an area of the map for world news.
March 2002 issue of
World Press Review
(VOL. 49, No. 3)
The Birth of the New World
Jeambar, LExpress (centrist newsmagazine), Paris,
France, Dec. 20, 2001
Each year, as
the final curtain falls at the end of December, there comes
a time for taking stock, as though history could be divided
into slices. And so, 2001 will forever remain the year of the
twin towers and international terrorism.
The consequences of the New York tragedy of Sept. 11 are considerable.
The two planes, commandeered at a distance by Osama bin Laden,
changed both how the world works and its balance of power.
One photograph symbolizes this shake-up: the meeting in Shanghai
of three new mandarins of the planet: the U.S. president, George
W. Bush, the Russian president, Vladimir Putin, and the Chinese
president, Jiang Zemin. This was an unprecedented meeting, recalling
the one in Yalta, which, in February 1945, defined the international
order for almost half a century.
But, while history is overturned in the wake of symbolic events,
it also remains a continuum. Thus, about 10 years of transition
were needed to piece together a geopolitical arrangement to
replace the one that had disappeared in the autumn of 1989 in
the ruins of the Berlin Wall. It was a carefree and awesome
decade that came to an end on Sept. 11. That decade celebrated
the end of history, the return of growth, the joys of globalization,
the high-tech revolution, but all the while the tragedies kept
piling up: the Gulf War, the war in the former Yugoslavia, the
war in Rwanda, the war in Chechnya, the war in the Middle East
despite the hopes for peace that had been born in Oslo.
The truth is, the shock of New York rousted the Western democracies
out of their comforting illusions and their deceptions. Stricken
at the very heart of their civilization, they discovered the
fragility of their control, the disparities of wealth, the limits
of progress so inadequately shared, and especially the real
challenges of a complex world.
Gone are the days of the Cold War, when the enemy was communism
and the only objective was to contain it. The threat has become
multifaceted and more difficult to delineate. It finds its nesting
place in international terrorism, but also in the rogue states,
in the major organized-crime networks, and in the various regional
conflicts that flare up, here and there, with the violence of
volcanoes too long dormant. The shackles of the major ideologies
of the 20th century, as they fell away, set loose ethnic grievances
that were all the more strident because they had been hemmed
in and stifled for so long.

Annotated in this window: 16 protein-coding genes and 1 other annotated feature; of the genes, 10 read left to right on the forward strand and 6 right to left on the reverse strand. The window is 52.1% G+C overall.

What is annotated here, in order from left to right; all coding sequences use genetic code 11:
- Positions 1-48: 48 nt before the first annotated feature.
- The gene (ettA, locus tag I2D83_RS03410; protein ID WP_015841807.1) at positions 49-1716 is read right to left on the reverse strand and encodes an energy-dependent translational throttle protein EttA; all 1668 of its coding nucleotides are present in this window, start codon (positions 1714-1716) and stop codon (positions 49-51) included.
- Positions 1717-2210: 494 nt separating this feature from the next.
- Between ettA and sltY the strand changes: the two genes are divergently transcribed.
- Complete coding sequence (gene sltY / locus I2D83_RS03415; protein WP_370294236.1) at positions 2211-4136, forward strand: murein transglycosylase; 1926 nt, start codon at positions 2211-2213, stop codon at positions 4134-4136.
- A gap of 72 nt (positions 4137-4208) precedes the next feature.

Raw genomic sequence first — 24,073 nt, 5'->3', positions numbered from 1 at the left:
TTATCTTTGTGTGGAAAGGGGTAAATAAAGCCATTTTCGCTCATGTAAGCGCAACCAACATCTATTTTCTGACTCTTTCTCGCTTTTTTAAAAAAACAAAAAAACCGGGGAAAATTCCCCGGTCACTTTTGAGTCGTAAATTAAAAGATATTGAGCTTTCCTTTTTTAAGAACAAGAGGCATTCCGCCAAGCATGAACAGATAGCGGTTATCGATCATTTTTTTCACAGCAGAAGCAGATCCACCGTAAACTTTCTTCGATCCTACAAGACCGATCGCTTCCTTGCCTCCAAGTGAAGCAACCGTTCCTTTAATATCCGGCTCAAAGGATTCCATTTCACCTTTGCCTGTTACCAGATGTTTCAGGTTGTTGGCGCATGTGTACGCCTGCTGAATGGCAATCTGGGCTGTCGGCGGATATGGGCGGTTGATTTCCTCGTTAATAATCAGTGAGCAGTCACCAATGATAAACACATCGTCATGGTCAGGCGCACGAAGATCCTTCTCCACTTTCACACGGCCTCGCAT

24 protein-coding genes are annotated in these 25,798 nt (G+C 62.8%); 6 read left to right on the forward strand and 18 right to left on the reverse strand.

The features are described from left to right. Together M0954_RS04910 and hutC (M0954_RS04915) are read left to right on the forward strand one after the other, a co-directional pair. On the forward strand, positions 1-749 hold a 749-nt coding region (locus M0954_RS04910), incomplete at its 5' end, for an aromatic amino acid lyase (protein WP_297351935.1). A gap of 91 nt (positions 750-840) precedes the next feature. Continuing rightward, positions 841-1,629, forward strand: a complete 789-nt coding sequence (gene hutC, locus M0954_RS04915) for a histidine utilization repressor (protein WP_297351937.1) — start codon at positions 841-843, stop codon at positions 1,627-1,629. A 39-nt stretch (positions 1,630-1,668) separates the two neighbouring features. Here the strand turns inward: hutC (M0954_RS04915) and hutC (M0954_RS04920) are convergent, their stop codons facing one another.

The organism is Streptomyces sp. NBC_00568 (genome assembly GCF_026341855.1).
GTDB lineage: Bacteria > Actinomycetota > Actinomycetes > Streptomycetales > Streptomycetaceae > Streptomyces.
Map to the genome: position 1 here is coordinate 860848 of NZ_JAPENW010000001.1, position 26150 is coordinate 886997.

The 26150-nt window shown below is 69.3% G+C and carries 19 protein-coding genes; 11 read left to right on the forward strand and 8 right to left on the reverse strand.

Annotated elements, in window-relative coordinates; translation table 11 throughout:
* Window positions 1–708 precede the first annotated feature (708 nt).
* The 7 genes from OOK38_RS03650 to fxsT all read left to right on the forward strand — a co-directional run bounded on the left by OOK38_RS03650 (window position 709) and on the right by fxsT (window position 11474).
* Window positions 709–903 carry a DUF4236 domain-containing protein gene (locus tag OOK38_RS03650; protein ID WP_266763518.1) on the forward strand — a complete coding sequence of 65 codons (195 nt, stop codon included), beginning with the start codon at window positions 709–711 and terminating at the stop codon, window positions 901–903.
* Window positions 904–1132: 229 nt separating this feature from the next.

The live images of the Sept. 11 attacks showed television viewers
petrified with horror at how far blind fanaticism can go. Hate
has forced itself into our lives, conveyed by the eye of cameras
that are always watching. The world itself no longer sleeps
or slumbers. The instant and continuous flow of information
has become the worlds lifeblood and the underlying cause
of its heart attacks.
The spectacle of violence, previously confined to TV news broadcasts
or fiction, is now permanent, immediate, and pervasive. Even
a remote village like Brive-la-Gaillarde lives on Paris time,
but also on New York, Moscow, Beijing, Jerusalem, Belgrade,
or Kabul time.
Each citizen is transformed into both victim and perpetrator
through the medium of that small screen. There is no way to
escape its grip. The globalization of images marches in lockstep
with economic internationalization, and even the most minor
conflict becomes planetary in its scope. Every war is the equivalent
of a deadly neighborhood quarrel.
From now on, no one can feel sheltered from the threats that
bubble up here and there. News events have become the daily
bread of television viewers, the pattern of the drama and fabric
of their everyday lives.
Osama bin Laden was diabolical in his use of these new codes
of the Information Age. Already the spokesman and armed leader
of Islamic insurgents, he wanted to make himself a prophet and
a martyr in a war of a new kind, one that combines savagery
with the symbolic force of images. He may have succeeded only
in part. The classic American response has shown that, in this
maelstrom of the new millennium, the nation-state, with its
traditional weaponsforce and diplomacyremains a
key factor in the world political system.
While America fumbled in electing its president a year ago,
offering the whole world the spectacle of democracy as a slapstick
comedy, the leader of Al-Qaeda has put George W. Bush back in
the saddle and on center stage. To be sure, Bush still has a
lot to prove, but in three months of conflict in Afghanistan
he has brought back prestige to the notion of the state and
has proved that democracy is not synonymous with cowardice,
while launching a new strategic organization of the world. That
is huge. It is also proof that 2001 is truly a year that will
mark a turning point in history.